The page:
SCAD is an uncommon heart condition that cannot currently be predicted or prevented and is underdiagnosed due to a lack of awareness. People affected by SCAD often fail to act on their symptoms because they dont suspect it could be their heart when they are fit and healthy. Doctors misdiagnose or diagnose late, which can lead to severe heart damage or heart failure in some cases.
The true incidence of SCAD is unknown but recent statistics indicate:
* Cases reported across a wide age range (18 to 84 years) but most cases occur in young- to middle-aged women
* Mostly aged between 44 to 53 years
* Up to 90% of cases in women
* 10% of cases in women occur during or soon after pregnancy (P-SCAD) BUT 50% of all post-partum coronary (heart) events are due to SCAD
* An exercise trigger is associated with some cases and is more common in men
* Some SCAD patients have connective tissue disorders which may be associated
* SCAD can strike more than once with recurrence reported in approximately 10% of cases at 3-year follow-up
Read patient stories here: http://beatscad.org.uk/scad-stories/
* Carole tragically did not survive when SCAD struck, leaving her family devastated.
* James was shocked to be told he had a heart attack aged 44 when he didnt have any of the usual risk factors.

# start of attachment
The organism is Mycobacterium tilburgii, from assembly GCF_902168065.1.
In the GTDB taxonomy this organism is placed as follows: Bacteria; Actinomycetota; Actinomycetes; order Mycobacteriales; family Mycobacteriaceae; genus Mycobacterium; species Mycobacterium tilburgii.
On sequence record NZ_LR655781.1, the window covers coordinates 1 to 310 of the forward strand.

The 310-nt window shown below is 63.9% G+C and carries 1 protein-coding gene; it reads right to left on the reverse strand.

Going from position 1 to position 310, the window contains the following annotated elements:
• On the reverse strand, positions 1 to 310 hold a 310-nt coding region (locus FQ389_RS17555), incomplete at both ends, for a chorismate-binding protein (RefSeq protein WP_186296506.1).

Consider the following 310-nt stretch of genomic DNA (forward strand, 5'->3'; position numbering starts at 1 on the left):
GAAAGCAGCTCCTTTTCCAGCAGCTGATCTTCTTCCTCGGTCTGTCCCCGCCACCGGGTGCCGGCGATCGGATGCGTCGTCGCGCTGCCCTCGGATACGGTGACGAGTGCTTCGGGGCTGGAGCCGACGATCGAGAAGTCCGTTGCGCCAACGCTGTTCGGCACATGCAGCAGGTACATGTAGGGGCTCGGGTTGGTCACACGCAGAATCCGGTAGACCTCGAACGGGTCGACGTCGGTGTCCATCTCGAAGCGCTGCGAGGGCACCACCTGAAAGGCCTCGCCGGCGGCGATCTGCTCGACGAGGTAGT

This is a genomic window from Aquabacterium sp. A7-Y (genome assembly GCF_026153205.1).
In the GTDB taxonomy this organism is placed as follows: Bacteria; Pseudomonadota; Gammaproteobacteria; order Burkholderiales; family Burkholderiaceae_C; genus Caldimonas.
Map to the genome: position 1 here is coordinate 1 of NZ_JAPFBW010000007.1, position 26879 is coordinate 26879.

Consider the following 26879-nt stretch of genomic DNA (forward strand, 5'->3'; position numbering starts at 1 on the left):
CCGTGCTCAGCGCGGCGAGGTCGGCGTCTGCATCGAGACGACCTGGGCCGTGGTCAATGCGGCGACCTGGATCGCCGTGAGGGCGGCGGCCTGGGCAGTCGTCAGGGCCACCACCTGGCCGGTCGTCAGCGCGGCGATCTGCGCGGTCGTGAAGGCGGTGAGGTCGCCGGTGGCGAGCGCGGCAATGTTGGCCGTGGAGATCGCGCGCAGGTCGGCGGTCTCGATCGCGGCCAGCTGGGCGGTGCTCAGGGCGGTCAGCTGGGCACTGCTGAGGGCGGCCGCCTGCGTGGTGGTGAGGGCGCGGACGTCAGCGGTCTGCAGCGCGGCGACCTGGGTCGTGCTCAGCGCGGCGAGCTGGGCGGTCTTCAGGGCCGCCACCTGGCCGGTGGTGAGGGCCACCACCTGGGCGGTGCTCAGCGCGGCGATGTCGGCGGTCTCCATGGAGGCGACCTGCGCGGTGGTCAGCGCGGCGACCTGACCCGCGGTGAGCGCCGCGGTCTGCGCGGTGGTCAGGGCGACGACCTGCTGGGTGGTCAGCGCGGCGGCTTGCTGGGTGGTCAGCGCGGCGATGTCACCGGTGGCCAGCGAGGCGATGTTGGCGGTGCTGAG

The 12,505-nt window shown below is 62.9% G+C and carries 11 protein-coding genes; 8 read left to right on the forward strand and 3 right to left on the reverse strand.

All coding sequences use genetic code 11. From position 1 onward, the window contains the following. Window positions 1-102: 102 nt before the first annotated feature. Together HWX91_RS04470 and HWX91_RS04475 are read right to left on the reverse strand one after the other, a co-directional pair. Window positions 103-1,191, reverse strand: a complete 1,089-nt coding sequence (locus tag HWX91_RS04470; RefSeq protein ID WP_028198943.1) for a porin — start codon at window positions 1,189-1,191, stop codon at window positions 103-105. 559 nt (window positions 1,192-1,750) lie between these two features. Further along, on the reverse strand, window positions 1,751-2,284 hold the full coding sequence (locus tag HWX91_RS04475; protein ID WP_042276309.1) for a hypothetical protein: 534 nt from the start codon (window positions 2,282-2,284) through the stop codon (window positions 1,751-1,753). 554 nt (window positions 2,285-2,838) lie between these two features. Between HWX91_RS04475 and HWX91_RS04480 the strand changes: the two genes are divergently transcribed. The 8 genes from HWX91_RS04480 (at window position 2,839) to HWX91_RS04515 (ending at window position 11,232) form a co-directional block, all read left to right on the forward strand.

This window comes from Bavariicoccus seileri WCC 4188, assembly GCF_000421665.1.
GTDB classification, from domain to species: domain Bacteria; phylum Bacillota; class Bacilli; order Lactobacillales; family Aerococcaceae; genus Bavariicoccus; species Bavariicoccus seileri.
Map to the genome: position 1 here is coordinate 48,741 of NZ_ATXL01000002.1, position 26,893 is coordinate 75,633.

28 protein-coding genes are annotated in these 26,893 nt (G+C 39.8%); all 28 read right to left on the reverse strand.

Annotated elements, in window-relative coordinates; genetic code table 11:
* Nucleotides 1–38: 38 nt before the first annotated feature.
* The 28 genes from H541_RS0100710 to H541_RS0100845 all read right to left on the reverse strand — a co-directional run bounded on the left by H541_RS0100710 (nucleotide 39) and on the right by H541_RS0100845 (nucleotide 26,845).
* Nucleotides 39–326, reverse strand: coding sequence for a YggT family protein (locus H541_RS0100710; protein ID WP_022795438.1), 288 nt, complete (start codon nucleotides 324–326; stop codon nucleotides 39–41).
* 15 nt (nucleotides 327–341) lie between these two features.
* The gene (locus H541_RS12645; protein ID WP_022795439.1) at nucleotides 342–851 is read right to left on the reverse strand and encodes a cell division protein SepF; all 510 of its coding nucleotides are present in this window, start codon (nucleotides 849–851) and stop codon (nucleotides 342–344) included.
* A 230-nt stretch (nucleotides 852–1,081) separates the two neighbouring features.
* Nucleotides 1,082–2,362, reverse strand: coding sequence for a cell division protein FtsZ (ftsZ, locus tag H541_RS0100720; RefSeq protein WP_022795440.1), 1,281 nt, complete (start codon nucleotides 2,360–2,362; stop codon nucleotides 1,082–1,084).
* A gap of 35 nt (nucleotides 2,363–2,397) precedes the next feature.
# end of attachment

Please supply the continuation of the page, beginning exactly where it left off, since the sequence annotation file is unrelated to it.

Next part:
* Debbie thought her nagging jaw pain required dentist attention but the crushing chest pain that followed made her think it could be a heart attack, however paramedics thought she was having a panic attack.
* Victoria was 35 when SCAD caused her to have a heart attack 8 weeks after delivering her second child.
* Charlotte has had two SCAD events, 5 years apart.
Why are healthy people having sudden heart attacks?
Research is under way in Leicester at the Glenfield Hospital & NIHR Biomedical Research Centre to find answers to why SCAD happens and how best to treat it.
The research began in 2013 after patients located around the UK met via online forum and demanded answers. Over 600 SCAD patients have registered to participate - a staggering number considering SCAD was considered to be extremely rare just a few years ago.
Important research findings have already been reported including the identification of a genetic risk factor, which has opened up further research into the link between SCAD and Fibromuscular Dysplasia (FMD), which is a non-inflammatory disorder of the blood vessels. Imaging data is also revealing clues about the mechanism of SCAD, which is helping to direct the next stages of research.
In 2017, Beat SCAD donated £25,000 to part fund a dedicated Clinical Research Fellow, and Dr Alice Wood joined the team to embark on a three-year PhD with a focus on studying important sub-groups including men with SCAD, those who have experienced more than one SCAD event and P-SCAD cases. In 2018, Beat SCAD donated a further £50,000 to continue funding the work of Dr Wood.
Beat SCAD are now working to raise £64,000 for the Alice Project to fund an additional year of research by Dr Wood. Numerous events hosted by the charity plus challenges completed by our amazing supporters will make this goal possible.
On Saturday 14th September, Beat SCAD are hosting a walk where SCAD patients, their families and friends will come together to further the Beat SCAD mission to:
* Raise AWARENESS
* Provide SUPPORT
* Fund RESEARCH
Beat SCAD are aiming to raise £16,000 from the walk. This will deliver one quarter of the Alice Project total. Please donate to help us reach our goal. Thank you!
We MUST find out why SCAD happens!